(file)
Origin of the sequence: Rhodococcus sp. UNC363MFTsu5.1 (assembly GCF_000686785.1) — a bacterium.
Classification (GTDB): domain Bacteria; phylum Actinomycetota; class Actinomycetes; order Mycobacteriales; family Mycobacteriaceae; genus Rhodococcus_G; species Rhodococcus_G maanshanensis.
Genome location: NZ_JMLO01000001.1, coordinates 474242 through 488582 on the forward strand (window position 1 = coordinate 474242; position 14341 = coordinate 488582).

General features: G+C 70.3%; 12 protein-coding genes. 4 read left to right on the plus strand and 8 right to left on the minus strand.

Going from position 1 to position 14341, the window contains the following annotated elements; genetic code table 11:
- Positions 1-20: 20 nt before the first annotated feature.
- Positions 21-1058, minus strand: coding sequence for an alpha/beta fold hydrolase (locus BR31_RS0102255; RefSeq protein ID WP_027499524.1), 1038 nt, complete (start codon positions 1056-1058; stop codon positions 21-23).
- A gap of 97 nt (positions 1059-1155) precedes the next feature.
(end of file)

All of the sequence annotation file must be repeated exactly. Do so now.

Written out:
Origin of the sequence: Rhodococcus sp. UNC363MFTsu5.1 (assembly GCF_000686785.1) — a bacterium.
Classification (GTDB): domain Bacteria; phylum Actinomycetota; class Actinomycetes; order Mycobacteriales; family Mycobacteriaceae; genus Rhodococcus_G; species Rhodococcus_G maanshanensis.
Genome location: NZ_JMLO01000001.1, coordinates 474242 through 488582 on the forward strand (window position 1 = coordinate 474242; position 14341 = coordinate 488582).

General features: G+C 70.3%; 12 protein-coding genes. 4 read left to right on the plus strand and 8 right to left on the minus strand.

Going from position 1 to position 14341, the window contains the following annotated elements; genetic code table 11:
- Positions 1-20: 20 nt before the first annotated feature.
- Positions 21-1058, minus strand: coding sequence for an alpha/beta fold hydrolase (locus BR31_RS0102255; RefSeq protein ID WP_027499524.1), 1038 nt, complete (start codon positions 1056-1058; stop codon positions 21-23).
- A gap of 97 nt (positions 1059-1155) precedes the next feature.